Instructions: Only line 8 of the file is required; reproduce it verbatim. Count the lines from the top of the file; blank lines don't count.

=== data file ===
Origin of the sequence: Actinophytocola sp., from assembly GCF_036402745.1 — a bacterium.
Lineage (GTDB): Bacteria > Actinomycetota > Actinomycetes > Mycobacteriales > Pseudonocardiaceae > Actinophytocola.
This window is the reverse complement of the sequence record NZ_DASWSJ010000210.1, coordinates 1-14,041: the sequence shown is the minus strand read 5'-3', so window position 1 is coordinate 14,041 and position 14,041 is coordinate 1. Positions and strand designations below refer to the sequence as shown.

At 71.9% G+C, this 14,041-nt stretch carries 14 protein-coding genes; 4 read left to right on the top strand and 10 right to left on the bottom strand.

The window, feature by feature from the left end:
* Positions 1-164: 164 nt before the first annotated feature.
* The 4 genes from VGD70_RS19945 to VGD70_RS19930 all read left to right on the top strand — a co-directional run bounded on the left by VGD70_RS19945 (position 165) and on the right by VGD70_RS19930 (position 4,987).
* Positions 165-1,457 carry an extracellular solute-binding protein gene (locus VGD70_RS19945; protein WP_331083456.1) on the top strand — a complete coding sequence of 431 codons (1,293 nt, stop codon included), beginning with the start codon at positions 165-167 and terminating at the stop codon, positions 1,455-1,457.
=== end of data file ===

* Positions 165-1,457 carry an extracellular solute-binding protein gene (locus VGD70_RS19945; protein WP_331083456.1) on the top strand — a complete coding sequence of 431 codons (1,293 nt, stop codon included), beginning with the start codon at positions 165-167 and terminating at the stop codon, positions 1,455-1,457.